A welcome two inches of rain fell heavily at Stratford Ecological Center on Liberty Road on July 29, with ongoing showers through Aug. 20. Areas to the north and south of us have not been so fortunate and experienced only a few drops. We squeaked in and harvested 326 bales from fields 8 & 9 the day before the downpour, and a further 446 bales on Aug. 8. Ninety bales, which did not meet the high standard required for horse hay, were donated to us last week. Conditions look good for a final hay harvest at the end of August. This year has proved an excellent growing season for all crops, following a worrisome three years of too much rain or drought at a crucial growing stage.
The buckwheat in the center of field 3 provided a vivid show of white flowers at the end of July. Its nectar will guarantee more honey to harvest, after an already record-breaking year. This month has seen some lodging of the buckwheat, when the tall stalks fell over due to the wind and rain, but still okay to cut for hay. After cutting, the ground will be lightly cultivated, and any fallen seed will germinate to provide more hay or be chopped back to become a wonderful soil amendment.
The squash was harvested in field 2. The area was cultivated and replanted with beans after the earlier crop failed, as well as sunflowers and more buckwheat. Everyone loves the sight and walking between the sunflowers, and their blooms will coincide with the fall school visits and farm school.
The field corn is tasseling on top of the plants in fields 3, 5 & 6. The pollen from the tassels is blown by the wind down onto the silks of the cob, or the occasional two cobs per stalk. A six-foot corn stalk is mainly made up of leaves, and much research has been carried out to utilize the biomass after the cobs are harvested. Each silk leads to and fertilizes a single kernel on the cob, enabling it to grow, along with approximately 800 siblings, to fill the cob.
The Prairie has responded exceptionally well to the burn earlier this year and to the weather. No longer are invasives competing with the sprouted flowers and grasses. Paths crisscross the area with different flowers thriving between them, along with the tall grass, big bluestem, which looks exactly like its common name turkeyfoot.
Farmer Jeff decided to keep and fatten all eight of Frances’ piglets, rather than send a couple back to be raised by her breeder in New Philadelphia, Ohio. In mid-September, Frances will return for a “refill” and come back to us to farrow. Meanwhile, she and the chunky colorful piglets, who look like little puppies from a distance, are rooting around in the thick grass in the barn yard. They exit their pen through a low opening with a door and return when they feel the need for shade.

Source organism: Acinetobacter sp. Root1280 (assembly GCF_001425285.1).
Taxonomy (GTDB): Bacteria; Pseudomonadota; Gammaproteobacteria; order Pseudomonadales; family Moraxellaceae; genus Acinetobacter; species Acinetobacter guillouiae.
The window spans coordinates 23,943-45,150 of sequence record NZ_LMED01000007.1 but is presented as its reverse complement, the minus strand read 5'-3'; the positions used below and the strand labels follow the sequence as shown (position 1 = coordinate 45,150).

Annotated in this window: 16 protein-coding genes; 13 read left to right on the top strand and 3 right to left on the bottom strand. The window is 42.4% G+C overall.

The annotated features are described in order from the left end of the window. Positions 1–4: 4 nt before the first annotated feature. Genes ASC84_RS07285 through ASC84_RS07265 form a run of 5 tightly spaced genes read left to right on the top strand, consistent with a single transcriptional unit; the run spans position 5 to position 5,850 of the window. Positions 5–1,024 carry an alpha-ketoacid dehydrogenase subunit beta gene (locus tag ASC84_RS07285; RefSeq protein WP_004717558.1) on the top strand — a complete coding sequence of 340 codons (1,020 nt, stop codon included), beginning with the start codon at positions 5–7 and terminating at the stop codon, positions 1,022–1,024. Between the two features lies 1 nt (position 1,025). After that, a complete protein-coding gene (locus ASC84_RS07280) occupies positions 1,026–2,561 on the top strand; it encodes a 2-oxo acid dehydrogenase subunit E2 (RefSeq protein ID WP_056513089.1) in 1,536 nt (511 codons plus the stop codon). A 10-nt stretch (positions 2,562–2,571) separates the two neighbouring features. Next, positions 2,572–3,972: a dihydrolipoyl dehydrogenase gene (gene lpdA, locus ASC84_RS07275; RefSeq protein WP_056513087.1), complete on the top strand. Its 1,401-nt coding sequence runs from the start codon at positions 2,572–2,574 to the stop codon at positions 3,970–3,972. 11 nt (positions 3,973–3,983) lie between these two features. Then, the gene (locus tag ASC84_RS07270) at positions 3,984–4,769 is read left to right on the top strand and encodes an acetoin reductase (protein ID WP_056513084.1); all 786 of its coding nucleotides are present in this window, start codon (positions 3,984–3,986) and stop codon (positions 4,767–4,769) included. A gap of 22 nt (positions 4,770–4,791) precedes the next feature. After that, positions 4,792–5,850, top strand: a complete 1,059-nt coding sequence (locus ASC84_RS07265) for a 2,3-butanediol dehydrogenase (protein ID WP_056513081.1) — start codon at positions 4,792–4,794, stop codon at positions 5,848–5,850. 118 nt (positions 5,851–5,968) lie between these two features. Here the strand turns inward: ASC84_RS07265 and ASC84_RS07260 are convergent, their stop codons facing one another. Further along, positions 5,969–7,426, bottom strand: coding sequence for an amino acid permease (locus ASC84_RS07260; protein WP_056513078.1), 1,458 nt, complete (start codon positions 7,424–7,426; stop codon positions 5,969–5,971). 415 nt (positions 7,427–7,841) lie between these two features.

The portable chicken coop is out in the North Pasture and occupied by the young hens from the Paw Paw coop. The house is equipped with an automatic closure on a timer, using a rechargeable battery powered by a solar panel. The Paw Paw coop is now home to five chicks born on July 21, the result of an incubation test with our eggs at the Delaware County Fairgrounds. We will supply another five dozen eggs so visitors can observe the birth of chicks during the Fair in September.
A brown bull calf was born in the S. Pasture on July 30. His mother is from our “Sassy” line of Jersey cows who were mated with a red devon or a Hereford bull. The calf has developed a sore on its side from a blow fly. This has been one of the worst years for flies. Perhaps this is due to the mild winter, or the fact that for the second year in a row, we have not released native parasites to control the flies. Dairy farmers are convinced this practice works. They put out more and more each year, and they propagate in the manure.
Our Holstein steer weighed in at the organic processor the second week of July at 1,045 pounds. The meat is now available. In order to ensure availability, the dates for processing our lambs, goats, hogs and cattle in 2021 and 2022 have already been scheduled.
The weekly farmhands stay busy. Last week, Alex designed a new way of pulling the weed out of the pond. He uses a wooden bar with a chain attached at each end hooked on to the flat boat, to pull the weed to the edge where it is raked on shore. The rest of the weed crew maintain that their method of cutting the weed with a knife bar and hauling it to the shore in the canoe works better. The contest continues!
The last week of farm camp ended on Aug. 13 after an extremely humid week for 3-5 years old. It did not faze them. The next few weeks will be busy with preparations for the fall guide training, school tours, farm school, and our Messages from the Earth science program.
Opportunities are now available to visit Stratford on Thursdays, as well as Saturday mornings. The bee program Meet the Pollinators continues for two sessions on Saturday, Sept. 18. A Free-Range Run for all ages is planned for Saturday, Sept. 25. For details and registration for any of the above, please visit our website. Enjoy the remaining days of summer.
Pauline Scott is a farm and nature guide at Stratford Ecological Center, 3083 Liberty Road, Delaware. She can be reached at 740-363-2548 or by email at firstname.lastname@example.org. Website: StratfordEcologicalCenter.org.